Rather than keep doing a new Template Deployment and click save we’re going to add it to our “Template Library”

  1. So save the text in Notepad++ or similar and go to All Services/Templates
  2. Click Add, Give it a name like “myLab” and a description
  3. Click OK, then on the template page, paste in your new template which is a vnet+nic


  1. Click OK. Click Add. Your template library should now look like this


  1. Click your template and you’ll see you have the “Deploy” option now, SO CLICK IT!
  2. It asks you for Subsription and Resource group (and location but that is determined by the RG you select) IMPORTANT: Please select the Resource Group you already used for Part1 to deploy the vNet into*
  3. Tick I Agree and Click Purchase. When it completes you can look at the deployment report and you’ll see it says it deployed a vnet and a NIC…that’s not quite true, but it’s really saying it found the vNet already there and correctly configured. ***ARM IS DECLARATIVE, remember. So you asked for a vnet and NIC. It made sure that was what was there when it had finished. If someone else has already done the work, ARM doesn’t care. :-)

Adding the VM to the template

Now we have a vnet and a NIC, we can add the resource for the VM.

We’re going to add two parameters to the parameters section, as I don’t want to decide your admin username and password. Here’s the updated template with 2 parameters, 3 resources and 7 variables

{
    "$schema": "https://schema.management.azure.com/schemas/2015-01-01/deploymentTemplate.json#",
    "contentVersion": "1.0.0.0",
    "parameters": {
		"adminUsername": {
		  "type": "string",
		  "metadata": {
			"description": "Default Admin username"
		  }
		},
		"adminPassword": {
		  "type": "securestring",
		  "metadata": {
			"description": "Default Admin password"
		  }
		}
	},
    "resources": [
        {
			"name": "DC01",
			"type": "Microsoft.Compute/virtualMachines",
			"apiVersion": "2017-03-30",
			"location": "[resourceGroup().location]",
			"dependsOn": 
				["[concat('Microsoft.Network/networkInterfaces/', 'DC01-NIC')]"],
			"properties": {
				"osProfile": {
				  "computerName": "DC01",
				  "adminUsername": "[parameters('adminUsername')]",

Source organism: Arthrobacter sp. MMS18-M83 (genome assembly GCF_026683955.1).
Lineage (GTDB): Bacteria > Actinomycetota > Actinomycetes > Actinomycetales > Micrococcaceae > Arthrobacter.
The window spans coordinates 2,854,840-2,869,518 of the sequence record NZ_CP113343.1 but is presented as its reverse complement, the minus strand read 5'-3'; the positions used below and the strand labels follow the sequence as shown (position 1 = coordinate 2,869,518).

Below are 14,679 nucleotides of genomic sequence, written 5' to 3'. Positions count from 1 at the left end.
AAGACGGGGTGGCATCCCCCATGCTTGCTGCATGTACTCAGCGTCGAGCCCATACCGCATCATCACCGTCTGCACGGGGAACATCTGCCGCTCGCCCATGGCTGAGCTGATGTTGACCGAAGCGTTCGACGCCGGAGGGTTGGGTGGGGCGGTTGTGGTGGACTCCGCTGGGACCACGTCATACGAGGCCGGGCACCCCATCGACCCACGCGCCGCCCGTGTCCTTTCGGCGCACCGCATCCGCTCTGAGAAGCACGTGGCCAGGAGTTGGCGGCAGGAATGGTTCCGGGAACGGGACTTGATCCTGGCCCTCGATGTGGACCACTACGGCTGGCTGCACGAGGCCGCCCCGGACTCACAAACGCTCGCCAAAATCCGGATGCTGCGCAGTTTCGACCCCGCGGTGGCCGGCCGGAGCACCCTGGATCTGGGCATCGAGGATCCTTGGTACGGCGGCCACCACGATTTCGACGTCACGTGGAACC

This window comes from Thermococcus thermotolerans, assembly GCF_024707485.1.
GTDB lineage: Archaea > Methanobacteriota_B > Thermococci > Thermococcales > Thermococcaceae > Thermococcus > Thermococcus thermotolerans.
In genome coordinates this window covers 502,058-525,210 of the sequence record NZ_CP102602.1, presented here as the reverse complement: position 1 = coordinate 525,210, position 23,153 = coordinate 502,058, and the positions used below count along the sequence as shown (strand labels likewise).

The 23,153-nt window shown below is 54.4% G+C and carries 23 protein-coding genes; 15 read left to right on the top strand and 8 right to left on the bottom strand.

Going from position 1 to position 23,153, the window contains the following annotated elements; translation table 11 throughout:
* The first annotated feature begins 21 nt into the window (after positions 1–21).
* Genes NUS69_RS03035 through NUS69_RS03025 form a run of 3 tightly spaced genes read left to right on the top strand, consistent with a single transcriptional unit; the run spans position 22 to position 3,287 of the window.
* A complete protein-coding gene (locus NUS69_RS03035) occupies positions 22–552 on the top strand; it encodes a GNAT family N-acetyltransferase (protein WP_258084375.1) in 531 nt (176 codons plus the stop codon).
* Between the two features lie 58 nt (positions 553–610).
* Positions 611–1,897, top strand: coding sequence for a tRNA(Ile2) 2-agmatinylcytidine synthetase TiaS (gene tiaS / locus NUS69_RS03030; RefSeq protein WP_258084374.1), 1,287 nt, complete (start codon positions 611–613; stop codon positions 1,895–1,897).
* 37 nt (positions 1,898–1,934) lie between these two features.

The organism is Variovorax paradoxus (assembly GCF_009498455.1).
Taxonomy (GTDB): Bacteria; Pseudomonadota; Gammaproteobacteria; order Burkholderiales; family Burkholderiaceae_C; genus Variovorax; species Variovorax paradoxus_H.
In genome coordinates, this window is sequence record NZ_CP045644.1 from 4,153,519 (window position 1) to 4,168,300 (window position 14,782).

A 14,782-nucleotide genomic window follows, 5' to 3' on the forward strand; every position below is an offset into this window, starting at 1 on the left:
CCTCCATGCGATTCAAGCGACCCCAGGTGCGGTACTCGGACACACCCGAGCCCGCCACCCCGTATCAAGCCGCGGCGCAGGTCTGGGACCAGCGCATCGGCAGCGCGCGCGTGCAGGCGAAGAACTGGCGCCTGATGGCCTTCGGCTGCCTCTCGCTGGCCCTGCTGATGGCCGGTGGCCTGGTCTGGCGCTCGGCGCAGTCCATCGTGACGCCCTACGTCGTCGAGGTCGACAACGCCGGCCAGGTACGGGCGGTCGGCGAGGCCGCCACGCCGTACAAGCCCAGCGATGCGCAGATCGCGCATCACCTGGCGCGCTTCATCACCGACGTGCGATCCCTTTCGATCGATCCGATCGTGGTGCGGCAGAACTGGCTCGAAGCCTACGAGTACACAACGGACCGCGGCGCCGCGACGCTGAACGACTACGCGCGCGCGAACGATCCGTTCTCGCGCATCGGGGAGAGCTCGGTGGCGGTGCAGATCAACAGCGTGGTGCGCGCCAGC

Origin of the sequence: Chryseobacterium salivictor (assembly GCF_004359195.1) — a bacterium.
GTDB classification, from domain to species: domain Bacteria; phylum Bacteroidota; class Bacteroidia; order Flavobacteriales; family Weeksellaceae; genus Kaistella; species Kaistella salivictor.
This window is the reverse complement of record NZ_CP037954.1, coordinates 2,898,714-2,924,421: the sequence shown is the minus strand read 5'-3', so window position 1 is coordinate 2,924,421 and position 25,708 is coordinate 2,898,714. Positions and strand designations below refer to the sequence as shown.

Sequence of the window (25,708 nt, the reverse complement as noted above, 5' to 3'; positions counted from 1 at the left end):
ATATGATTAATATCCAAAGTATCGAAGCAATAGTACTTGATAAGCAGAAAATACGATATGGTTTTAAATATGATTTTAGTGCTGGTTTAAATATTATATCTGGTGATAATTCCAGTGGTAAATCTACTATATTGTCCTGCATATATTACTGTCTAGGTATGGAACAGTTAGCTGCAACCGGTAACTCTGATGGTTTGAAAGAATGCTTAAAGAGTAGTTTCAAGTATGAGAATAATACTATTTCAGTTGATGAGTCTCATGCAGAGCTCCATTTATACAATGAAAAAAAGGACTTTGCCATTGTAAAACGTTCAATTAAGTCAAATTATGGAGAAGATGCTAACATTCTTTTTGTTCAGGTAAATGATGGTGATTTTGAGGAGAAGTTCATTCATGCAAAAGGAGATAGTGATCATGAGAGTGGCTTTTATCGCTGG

"adminPassword": "[parameters('adminPassword')]"
				},
				"hardwareProfile": {
				  "vmSize": "Standard_B1ms"
				},
				"storageProfile": {
				  "imageReference": {
					"publisher": "MicrosoftWindowsServer",
					"offer": "WindowsServer",
					"sku": "2016-Datacenter",
					"version": "latest"
				  },
				  "osDisk": {
					"createOption": "FromImage"
				  },
				  "dataDisks": []
				},
				"networkProfile": {
					"networkInterfaces": [
						{"id": "[resourceId('Microsoft.Network/networkInterfaces','DC01-NIC')]"}
					]
				}
			}
        },
		{
            "name": "DC01-NIC",
            "type": "Microsoft.Network/networkInterfaces",
            "location": "[resourceGroup().location]",
            "apiVersion": "[providers('Microsoft.Network','networkInterfaces').apiVersions[0]]",
            "dependsOn": [
                "[concat('Microsoft.Network/virtualNetworks/', 'mylab-vnet')]"
            ],
            "tags": {
                "displayName": "DC01-NIC"
            },
            "properties": {
                "ipConfigurations": [
                    {
                        "name": "ipconfig1",
                        "properties": {
                            "privateIPAllocationMethod": "Dynamic",
                            "subnet": {
                                "id": "[variables('DC01SubnetRef')]"
                            }
                        }
                    }
                ]
            }